"Go Ask Alice" is a 1971 book generally viewed to have been written by the author Beatrice Sparks, however the novel was published originally under the pseudonym "Anonymous". The novel is in epistolary format, being comprised entirely of diary entries and as such, was first thought to be an auto-biography. But … [Read more...] about Go Ask Alice
Beatrice Sparks was born in Goldburg, Custer County, Idaho on January 15th, 1917. Not much is known of her early years today, except that she grew up in the town of Logan, Utah and was raised in the Mormon religion. She attended the University of Los Angeles and Brigham Young University in Utah after which she began working as a music therapist at Utah State Mental Hospital.
During Sparks' lifetime, questions were raised about her qualifications and researchers were unable to locate any record of the Ph. D. that she claimed to have. In one interview, it was claimed that Spark was "vague about specifics" when asked about her mental health and counseling qualifications.
In 1955, Sparks began working with at-risk teenagers, and it was this work that leads her to begin writing. In 1971, the novel "Go Ask Alice" was released with Sparks claiming to be it's editor. She claimed that the novel was produced on account of a real teenager combined with some fictionalized events that were based on real stories from her work with other teenagers. When asked, Sparks refused to produce the real diary for proof.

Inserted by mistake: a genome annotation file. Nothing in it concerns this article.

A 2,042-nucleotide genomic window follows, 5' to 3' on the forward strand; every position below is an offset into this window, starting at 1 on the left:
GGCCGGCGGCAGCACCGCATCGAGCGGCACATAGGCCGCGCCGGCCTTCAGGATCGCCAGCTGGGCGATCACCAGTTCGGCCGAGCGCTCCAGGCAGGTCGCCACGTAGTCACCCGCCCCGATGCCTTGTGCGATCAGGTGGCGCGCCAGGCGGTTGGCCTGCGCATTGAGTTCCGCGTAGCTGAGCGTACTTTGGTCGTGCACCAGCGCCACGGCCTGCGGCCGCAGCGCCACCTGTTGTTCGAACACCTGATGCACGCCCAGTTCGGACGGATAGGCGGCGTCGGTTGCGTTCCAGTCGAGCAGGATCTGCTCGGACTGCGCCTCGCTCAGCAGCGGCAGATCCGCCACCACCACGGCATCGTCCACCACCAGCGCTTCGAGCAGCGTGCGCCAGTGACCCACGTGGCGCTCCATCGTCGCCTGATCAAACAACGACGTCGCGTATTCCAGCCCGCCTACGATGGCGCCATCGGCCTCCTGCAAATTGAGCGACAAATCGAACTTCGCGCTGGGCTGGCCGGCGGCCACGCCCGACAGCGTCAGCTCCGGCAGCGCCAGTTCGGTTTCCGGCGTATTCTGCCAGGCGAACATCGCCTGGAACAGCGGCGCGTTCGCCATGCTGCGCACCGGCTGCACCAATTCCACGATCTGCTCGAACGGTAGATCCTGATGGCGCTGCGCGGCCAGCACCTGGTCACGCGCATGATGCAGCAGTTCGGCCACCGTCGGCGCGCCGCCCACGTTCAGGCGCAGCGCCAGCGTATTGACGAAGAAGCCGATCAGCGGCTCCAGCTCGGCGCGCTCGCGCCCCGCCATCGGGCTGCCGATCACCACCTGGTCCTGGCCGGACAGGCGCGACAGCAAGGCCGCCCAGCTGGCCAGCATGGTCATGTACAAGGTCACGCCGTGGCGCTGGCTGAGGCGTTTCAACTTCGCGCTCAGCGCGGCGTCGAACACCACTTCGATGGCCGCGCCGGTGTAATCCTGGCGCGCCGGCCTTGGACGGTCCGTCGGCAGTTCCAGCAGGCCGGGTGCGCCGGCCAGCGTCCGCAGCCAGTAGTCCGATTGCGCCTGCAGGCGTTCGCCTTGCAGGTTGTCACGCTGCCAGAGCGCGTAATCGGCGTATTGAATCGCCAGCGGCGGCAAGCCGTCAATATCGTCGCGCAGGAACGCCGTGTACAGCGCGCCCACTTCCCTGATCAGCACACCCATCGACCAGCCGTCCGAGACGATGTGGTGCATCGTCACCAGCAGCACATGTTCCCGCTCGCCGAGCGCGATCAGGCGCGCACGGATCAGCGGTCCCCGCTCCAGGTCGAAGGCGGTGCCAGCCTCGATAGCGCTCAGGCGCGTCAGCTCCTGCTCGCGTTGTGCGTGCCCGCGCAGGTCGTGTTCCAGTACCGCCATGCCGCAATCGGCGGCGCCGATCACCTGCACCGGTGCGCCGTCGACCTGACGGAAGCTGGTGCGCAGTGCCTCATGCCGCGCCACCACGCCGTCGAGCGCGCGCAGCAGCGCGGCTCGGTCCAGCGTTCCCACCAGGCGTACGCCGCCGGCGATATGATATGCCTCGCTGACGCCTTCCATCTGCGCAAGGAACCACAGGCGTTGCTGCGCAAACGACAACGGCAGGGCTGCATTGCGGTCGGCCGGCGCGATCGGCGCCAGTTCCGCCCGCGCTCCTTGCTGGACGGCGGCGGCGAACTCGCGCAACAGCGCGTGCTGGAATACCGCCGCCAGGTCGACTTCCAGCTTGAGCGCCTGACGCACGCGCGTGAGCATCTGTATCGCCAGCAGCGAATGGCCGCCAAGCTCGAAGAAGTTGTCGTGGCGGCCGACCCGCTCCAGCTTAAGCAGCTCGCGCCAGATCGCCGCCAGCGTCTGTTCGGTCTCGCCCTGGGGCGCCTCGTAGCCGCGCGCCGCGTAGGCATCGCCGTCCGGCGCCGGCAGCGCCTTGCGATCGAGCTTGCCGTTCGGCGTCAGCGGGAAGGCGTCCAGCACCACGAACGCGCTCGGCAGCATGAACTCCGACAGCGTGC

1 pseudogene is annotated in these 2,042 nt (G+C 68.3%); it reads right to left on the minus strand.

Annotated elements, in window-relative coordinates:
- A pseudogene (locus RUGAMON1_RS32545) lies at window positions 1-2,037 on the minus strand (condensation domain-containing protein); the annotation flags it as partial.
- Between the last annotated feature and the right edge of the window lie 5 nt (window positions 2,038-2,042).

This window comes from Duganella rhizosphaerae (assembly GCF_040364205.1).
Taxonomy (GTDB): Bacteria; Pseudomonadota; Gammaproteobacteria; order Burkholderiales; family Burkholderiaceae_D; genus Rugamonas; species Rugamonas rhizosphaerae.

In later editions of the book, the proviso that it is a fictional work was added.
In 1973, a woman named Marcella Barret whose son had recently committed suicide read about Sparks work on "Alice" and became convinced that she was the perfect person to bring her son's diary to public notice. The diary was published under the title "Jay's Journal" and tells the story of the boy and his trials while being drawn into Satanism. Barret's family, however, later claimed that the story was fake and that the real boy, named Alden, had never been involved with Satanism and that Sparks had only used 21 of his real journal entries while making up the rest.
Despite the criticism, Sparks continued to produce more "real" anonymous diaries from teenagers who had been taken in by some terrible fate. The diaries were produced under the Young Adult genre and meant to be taken as cautionary tales. Sparks went on to release ten more books during the 1990s and early 2000s some of which claim her as the editor and all of which are labeled as being written by "anonymous." She continued to insist that the diaries were factual and written by real teenagers and that she was only the editor until her death in May of 2012.